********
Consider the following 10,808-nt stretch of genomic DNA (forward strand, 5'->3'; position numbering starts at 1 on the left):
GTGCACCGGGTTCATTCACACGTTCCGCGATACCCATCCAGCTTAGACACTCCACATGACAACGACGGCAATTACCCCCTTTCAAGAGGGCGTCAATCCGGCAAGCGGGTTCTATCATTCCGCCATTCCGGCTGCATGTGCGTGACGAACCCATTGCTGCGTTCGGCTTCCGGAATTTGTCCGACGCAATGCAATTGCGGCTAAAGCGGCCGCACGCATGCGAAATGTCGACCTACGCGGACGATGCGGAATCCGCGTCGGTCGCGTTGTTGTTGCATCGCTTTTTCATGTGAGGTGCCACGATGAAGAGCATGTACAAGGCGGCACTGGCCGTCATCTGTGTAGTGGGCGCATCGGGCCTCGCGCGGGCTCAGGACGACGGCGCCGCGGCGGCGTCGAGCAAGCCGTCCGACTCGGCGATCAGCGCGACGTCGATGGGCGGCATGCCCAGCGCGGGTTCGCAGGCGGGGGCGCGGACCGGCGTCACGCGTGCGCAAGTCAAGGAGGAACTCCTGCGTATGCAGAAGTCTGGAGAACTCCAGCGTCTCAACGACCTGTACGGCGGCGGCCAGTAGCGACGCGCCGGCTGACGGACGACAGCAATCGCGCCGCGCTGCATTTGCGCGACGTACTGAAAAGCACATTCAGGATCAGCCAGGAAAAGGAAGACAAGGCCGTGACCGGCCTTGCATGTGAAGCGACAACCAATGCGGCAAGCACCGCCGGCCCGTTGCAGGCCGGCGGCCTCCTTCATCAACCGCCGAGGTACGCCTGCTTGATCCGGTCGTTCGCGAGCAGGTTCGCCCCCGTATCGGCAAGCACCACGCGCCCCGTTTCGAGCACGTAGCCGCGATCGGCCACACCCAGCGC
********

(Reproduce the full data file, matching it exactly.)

Consider the following 10,808-nt stretch of genomic DNA (forward strand, 5'->3'; position numbering starts at 1 on the left):
GTGCACCGGGTTCATTCACACGTTCCGCGATACCCATCCAGCTTAGACACTCCACATGACAACGACGGCAATTACCCCCTTTCAAGAGGGCGTCAATCCGGCAAGCGGGTTCTATCATTCCGCCATTCCGGCTGCATGTGCGTGACGAACCCATTGCTGCGTTCGGCTTCCGGAATTTGTCCGACGCAATGCAATTGCGGCTAAAGCGGCCGCACGCATGCGAAATGTCGACCTACGCGGACGATGCGGAATCCGCGTCGGTCGCGTTGTTGTTGCATCGCTTTTTCATGTGAGGTGCCACGATGAAGAGCATGTACAAGGCGGCACTGGCCGTCATCTGTGTAGTGGGCGCATCGGGCCTCGCGCGGGCTCAGGACGACGGCGCCGCGGCGGCGTCGAGCAAGCCGTCCGACTCGGCGATCAGCGCGACGTCGATGGGCGGCATGCCCAGCGCGGGTTCGCAGGCGGGGGCGCGGACCGGCGTCACGCGTGCGCAAGTCAAGGAGGAACTCCTGCGTATGCAGAAGTCTGGAGAACTCCAGCGTCTCAACGACCTGTACGGCGGCGGCCAGTAGCGACGCGCCGGCTGACGGACGACAGCAATCGCGCCGCGCTGCATTTGCGCGACGTACTGAAAAGCACATTCAGGATCAGCCAGGAAAAGGAAGACAAGGCCGTGACCGGCCTTGCATGTGAAGCGACAACCAATGCGGCAAGCACCGCCGGCCCGTTGCAGGCCGGCGGCCTCCTTCATCAACCGCCGAGGTACGCCTGCTTGATCCGGTCGTTCGCGAGCAGGTTCGCCCCCGTATCGGCAAGCACCACGCGCCCCGTTTCGAGCACGTAGCCGCGATCGGCCACACCCAGCGC